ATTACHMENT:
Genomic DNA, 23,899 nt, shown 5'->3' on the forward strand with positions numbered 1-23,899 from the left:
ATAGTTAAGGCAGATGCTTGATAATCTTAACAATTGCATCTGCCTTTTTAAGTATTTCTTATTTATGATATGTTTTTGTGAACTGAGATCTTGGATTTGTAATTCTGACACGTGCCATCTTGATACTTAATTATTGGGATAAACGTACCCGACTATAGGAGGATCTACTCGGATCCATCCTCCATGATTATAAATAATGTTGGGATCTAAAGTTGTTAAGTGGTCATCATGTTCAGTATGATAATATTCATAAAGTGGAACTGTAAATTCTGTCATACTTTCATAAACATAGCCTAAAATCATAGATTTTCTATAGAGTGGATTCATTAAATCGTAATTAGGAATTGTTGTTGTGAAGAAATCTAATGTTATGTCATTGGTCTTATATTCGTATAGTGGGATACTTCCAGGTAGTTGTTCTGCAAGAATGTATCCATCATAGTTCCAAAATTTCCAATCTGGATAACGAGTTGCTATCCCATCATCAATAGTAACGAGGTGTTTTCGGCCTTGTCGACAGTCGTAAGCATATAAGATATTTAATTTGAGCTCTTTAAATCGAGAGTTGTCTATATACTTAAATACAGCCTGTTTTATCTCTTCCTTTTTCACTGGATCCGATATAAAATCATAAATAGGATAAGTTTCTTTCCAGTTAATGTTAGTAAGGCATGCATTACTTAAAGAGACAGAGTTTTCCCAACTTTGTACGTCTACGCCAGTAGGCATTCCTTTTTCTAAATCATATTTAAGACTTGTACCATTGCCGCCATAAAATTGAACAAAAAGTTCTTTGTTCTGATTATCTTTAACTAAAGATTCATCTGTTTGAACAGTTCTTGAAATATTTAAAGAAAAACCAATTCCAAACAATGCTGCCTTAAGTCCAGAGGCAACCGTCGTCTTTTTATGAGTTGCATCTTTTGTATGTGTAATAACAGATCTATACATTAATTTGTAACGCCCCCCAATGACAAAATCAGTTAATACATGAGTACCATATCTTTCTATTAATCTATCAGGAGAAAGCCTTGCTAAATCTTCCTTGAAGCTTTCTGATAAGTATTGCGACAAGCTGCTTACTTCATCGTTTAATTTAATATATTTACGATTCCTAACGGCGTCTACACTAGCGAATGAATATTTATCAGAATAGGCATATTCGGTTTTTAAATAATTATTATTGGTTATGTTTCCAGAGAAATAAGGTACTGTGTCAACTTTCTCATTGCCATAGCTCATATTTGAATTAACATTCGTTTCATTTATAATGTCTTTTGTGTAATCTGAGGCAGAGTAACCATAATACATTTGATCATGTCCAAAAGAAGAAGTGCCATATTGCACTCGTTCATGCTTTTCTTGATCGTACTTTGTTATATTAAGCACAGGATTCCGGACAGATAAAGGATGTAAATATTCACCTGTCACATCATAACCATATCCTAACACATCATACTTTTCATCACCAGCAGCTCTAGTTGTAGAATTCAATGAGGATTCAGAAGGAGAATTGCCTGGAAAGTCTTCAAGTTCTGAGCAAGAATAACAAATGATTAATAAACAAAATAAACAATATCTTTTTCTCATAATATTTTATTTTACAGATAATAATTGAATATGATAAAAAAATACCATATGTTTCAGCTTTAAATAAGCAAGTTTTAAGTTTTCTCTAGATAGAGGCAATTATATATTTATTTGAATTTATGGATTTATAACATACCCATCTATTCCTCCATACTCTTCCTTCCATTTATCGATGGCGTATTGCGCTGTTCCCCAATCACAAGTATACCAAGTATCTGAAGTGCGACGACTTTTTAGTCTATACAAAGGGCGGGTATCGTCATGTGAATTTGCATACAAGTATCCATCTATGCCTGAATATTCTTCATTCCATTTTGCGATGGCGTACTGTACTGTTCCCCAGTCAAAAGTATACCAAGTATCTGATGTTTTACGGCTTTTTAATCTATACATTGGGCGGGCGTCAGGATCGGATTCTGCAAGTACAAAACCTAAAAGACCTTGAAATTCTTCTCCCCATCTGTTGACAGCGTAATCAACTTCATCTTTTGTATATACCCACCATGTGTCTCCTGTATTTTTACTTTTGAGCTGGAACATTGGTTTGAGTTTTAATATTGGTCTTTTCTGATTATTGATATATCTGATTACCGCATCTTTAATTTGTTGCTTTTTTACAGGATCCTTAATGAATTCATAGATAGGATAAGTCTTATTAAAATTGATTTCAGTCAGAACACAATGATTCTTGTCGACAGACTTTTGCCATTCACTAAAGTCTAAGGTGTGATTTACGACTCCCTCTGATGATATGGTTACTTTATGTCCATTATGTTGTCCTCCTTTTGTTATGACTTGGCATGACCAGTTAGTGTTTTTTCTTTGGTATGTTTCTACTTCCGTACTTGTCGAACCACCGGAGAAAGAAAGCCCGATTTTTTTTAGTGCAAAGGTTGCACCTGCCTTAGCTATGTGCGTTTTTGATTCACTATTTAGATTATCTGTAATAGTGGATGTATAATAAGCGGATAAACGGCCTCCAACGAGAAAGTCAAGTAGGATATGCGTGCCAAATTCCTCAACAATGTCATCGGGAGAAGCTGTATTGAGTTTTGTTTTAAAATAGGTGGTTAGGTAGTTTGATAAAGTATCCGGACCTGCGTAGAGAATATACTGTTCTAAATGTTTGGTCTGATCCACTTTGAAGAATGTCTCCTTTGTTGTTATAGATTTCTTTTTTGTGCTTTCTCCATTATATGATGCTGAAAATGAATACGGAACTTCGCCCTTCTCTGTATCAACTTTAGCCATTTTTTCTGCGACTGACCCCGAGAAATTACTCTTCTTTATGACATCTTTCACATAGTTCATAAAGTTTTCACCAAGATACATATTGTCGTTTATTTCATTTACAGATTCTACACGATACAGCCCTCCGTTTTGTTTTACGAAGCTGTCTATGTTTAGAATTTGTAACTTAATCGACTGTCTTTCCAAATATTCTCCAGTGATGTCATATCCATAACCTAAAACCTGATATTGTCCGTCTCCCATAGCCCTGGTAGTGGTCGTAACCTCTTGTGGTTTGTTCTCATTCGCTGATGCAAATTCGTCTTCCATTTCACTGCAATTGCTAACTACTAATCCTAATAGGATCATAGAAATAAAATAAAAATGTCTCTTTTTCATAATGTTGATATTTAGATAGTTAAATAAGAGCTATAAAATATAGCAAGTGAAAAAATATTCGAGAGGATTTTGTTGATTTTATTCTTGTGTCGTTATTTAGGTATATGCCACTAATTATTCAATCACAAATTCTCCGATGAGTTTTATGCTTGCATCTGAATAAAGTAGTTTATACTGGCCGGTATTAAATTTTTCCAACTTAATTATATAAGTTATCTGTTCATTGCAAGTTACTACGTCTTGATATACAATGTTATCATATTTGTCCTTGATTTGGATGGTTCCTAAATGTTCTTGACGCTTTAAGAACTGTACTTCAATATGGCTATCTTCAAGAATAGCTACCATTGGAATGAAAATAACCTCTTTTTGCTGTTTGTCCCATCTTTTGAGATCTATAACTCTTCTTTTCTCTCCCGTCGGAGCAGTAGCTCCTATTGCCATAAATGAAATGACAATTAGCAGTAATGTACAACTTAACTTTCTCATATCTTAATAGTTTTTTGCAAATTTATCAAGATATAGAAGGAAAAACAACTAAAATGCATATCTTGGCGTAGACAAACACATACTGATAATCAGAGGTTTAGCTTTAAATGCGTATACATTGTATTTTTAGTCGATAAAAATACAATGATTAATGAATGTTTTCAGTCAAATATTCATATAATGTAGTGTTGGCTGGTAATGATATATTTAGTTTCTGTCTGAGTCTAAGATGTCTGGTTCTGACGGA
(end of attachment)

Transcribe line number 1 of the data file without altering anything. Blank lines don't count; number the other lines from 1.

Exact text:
Genomic DNA, 23,899 nt, shown 5'->3' on the forward strand with positions numbered 1-23,899 from the left: